Dolphins with suspected GI infections should receive a nose-to-fluke examination to identify any underlying problems or co-infections. Baseline blood work, including a complete blood count and chemistry, urinalysis, and generalized inflammation tests, like fibrinogen and erythrocyte sedimentation rates (ESR), can help provide an overall health assessment. Other common diagnostics include chuff, gastric, and fecal cytology. Fluid and fecal culture and antibiotic sensitivity tests can also help further pinpoint the source of infection and guide treatment choices.


Although extensive research has been conducted in wild and stranded dolphins, new, emerging gastric infections are continuously reported, making it challenging to determine disease etiologies with conventional testing. Fortunately, advanced diagnostics can give handlers and medical teams unprecedented insights into the health of these stoic creatures. MiDOG Animal Diagnostic’s NGS-based infectious disease diagnostics are microbial DNA-sequencing techniques that identify the presence and composition of microbes in patient samples. MiDOG’s sequencing technology has allowed for the rapid identification of pathogenic microbes in marine mammal fecal samples and the selection of healthy donor material for fecal transplants. This testing can allow for the identification of pathogens in samples from sick and seemingly healthy dolphins, which can help head off problems even before they develop and manifest in clinical signs.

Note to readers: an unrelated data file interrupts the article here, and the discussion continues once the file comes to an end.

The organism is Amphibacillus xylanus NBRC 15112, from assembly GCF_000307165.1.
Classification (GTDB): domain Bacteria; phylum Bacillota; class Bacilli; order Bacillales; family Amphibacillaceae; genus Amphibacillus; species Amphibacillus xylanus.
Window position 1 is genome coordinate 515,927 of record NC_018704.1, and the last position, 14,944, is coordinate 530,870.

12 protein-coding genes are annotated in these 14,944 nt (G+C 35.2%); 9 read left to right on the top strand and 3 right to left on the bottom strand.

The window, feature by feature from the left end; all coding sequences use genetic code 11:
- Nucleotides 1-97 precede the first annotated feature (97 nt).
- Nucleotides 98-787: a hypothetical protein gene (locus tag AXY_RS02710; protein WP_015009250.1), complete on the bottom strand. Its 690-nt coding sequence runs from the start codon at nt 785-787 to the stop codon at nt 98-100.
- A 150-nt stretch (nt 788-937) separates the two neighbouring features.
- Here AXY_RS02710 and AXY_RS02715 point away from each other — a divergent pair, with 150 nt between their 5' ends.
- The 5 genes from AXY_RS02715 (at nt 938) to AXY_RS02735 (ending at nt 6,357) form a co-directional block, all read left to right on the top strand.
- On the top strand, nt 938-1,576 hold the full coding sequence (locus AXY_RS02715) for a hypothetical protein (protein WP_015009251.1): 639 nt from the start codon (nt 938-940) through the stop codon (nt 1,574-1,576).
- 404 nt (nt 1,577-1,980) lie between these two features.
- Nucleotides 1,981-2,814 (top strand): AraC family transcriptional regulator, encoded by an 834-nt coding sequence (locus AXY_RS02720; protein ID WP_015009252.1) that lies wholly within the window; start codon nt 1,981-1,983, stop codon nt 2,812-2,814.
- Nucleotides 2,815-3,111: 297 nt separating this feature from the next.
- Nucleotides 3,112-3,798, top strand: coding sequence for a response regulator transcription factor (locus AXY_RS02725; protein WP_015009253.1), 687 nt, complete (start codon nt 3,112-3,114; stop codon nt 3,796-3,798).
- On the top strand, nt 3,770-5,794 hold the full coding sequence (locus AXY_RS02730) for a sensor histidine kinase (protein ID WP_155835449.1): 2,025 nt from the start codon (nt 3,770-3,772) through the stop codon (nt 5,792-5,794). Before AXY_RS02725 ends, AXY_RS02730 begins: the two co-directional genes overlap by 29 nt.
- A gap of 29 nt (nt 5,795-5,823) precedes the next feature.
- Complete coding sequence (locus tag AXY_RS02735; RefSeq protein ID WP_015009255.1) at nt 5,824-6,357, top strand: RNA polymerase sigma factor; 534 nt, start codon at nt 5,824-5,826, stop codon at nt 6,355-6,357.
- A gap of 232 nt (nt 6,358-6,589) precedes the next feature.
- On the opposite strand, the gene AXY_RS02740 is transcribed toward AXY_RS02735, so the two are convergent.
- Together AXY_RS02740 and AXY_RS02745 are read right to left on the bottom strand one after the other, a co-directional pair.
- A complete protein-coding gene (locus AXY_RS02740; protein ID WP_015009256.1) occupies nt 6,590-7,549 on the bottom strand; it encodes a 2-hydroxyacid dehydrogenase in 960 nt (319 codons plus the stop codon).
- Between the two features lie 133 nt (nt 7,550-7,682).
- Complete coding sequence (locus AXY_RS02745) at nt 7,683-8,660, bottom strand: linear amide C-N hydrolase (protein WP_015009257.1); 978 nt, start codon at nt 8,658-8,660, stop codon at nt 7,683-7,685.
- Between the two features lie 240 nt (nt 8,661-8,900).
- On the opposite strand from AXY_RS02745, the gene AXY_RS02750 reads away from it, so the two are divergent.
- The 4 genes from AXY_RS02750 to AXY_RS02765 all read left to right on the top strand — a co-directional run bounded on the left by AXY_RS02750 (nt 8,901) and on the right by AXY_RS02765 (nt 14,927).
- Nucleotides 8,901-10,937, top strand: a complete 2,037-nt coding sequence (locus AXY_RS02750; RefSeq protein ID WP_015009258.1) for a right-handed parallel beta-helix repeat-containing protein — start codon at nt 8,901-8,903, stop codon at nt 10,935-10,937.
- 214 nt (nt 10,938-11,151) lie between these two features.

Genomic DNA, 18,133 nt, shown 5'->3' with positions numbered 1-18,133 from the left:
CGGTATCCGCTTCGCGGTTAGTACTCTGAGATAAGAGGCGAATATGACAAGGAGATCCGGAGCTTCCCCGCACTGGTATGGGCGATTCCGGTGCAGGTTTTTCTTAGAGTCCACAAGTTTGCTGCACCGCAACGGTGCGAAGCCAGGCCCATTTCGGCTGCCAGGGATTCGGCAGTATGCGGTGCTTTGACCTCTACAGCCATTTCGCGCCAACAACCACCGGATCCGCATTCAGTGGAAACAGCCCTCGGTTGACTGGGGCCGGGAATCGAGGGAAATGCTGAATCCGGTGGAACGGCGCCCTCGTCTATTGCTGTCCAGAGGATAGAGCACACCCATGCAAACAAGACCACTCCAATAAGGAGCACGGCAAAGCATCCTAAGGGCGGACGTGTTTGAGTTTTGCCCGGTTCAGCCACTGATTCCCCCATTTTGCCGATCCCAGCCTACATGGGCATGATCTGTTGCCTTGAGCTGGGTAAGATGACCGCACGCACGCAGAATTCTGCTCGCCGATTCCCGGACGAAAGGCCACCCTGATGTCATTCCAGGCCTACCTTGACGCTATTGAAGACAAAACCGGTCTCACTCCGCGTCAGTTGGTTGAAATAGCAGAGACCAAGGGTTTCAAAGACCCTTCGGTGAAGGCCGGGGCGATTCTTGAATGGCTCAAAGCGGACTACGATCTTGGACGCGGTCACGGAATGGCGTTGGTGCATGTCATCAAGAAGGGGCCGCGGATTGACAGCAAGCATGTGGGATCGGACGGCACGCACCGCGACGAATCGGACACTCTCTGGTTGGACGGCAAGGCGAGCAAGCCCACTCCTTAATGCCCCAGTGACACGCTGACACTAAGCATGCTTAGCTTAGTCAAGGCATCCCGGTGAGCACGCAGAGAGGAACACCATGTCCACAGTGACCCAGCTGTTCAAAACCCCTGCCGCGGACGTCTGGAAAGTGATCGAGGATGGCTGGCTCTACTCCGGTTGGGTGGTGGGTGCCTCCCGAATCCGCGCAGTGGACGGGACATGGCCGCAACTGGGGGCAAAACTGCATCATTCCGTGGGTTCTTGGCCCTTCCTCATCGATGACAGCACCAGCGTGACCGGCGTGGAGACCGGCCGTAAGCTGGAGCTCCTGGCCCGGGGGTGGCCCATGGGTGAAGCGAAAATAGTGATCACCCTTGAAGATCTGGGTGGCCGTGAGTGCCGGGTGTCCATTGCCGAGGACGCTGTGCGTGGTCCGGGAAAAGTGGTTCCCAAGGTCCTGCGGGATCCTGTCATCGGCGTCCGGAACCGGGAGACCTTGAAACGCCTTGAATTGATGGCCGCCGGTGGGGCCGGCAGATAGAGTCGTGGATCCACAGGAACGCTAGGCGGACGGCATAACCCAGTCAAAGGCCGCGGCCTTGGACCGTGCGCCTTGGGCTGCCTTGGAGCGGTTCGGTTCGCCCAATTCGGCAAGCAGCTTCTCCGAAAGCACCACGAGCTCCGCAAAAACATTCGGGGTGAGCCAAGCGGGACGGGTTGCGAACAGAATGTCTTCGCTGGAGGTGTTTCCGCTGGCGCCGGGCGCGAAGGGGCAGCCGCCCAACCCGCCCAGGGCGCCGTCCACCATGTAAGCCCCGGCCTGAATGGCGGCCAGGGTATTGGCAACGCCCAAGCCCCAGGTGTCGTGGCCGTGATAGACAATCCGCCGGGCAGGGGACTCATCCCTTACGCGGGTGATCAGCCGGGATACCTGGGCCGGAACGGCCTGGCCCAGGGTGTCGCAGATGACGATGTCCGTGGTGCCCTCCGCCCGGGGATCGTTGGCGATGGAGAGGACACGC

Additionally, pool water and other environmental surfaces, including food fish, fish buckets, and pool surfaces, can also be tested to rule out potential sources of infection. NGS technologies can be used to establish an environmental monitoring program to help predict potential pathogenic infections in marine mammal collections. This is especially important because environmental contamination can affect all of the dolphins in a managed care facility.



Treatment Options for Gastrointestinal Infections in Dolphins


Treatment will depend on the underlying causes of a dolphin's GI infection. In some cases, gastric infections may be self-limiting. However, early diagnosis and treatment provide the best chance of a rapid recovery and may help prevent more severe ulcerative disease.


Treatment for dolphin GI infections may include:

  • Antibiotics

  • Gastroprotectant medication, such as sucralfate

  • H2-blockers

  • Antifungal medications